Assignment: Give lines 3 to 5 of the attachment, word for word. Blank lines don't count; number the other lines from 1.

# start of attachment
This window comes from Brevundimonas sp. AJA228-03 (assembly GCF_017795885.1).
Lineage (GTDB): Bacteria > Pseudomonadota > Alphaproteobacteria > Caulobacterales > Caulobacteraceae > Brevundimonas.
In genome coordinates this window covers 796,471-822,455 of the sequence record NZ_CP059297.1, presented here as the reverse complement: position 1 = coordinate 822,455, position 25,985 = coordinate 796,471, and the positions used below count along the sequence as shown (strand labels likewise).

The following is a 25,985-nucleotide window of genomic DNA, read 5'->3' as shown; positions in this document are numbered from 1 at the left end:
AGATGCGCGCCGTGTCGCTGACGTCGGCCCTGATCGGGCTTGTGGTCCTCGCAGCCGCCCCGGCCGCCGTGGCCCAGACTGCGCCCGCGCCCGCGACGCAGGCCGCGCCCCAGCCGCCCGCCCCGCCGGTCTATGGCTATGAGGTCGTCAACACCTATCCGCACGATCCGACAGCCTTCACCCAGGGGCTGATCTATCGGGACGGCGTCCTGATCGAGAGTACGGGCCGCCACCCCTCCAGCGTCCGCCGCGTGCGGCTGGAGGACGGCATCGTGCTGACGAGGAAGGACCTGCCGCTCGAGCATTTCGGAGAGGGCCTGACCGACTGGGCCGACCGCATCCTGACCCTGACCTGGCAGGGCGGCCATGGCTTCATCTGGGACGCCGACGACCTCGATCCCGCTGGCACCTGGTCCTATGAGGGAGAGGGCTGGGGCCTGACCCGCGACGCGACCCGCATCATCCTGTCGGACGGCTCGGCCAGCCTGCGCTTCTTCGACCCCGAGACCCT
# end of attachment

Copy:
In genome coordinates this window covers 796,471-822,455 of the sequence record NZ_CP059297.1, presented here as the reverse complement: position 1 = coordinate 822,455, position 25,985 = coordinate 796,471, and the positions used below count along the sequence as shown (strand labels likewise).

The following is a 25,985-nucleotide window of genomic DNA, read 5'->3' as shown; positions in this document are numbered from 1 at the left end:
AGATGCGCGCCGTGTCGCTGACGTCGGCCCTGATCGGGCTTGTGGTCCTCGCAGCCGCCCCGGCCGCCGTGGCCCAGACTGCGCCCGCGCCCGCGACGCAGGCCGCGCCCCAGCCGCCCGCCCCGCCGGTCTATGGCTATGAGGTCGTCAACACCTATCCGCACGATCCGACAGCCTTCACCCAGGGGCTGATCTATCGGGACGGCGTCCTGATCGAGAGTACGGGCCGCCACCCCTCCAGCGTCCGCCGCGTGCGGCTGGAGGACGGCATCGTGCTGACGAGGAAGGACCTGCCGCTCGAGCATTTCGGAGAGGGCCTGACCGACTGGGCCGACCGCATCCTGACCCTGACCTGGCAGGGCGGCCATGGCTTCATCTGGGACGCCGACGACCTCGATCCCGCTGGCACCTGGTCCTATGAGGGAGAGGGCTGGGGCCTGACCCGCGACGCGACCCGCATCATCCTGTCGGACGGCTCGGCCAGCCTGCGCTTCTTCGACCCCGAGACCCT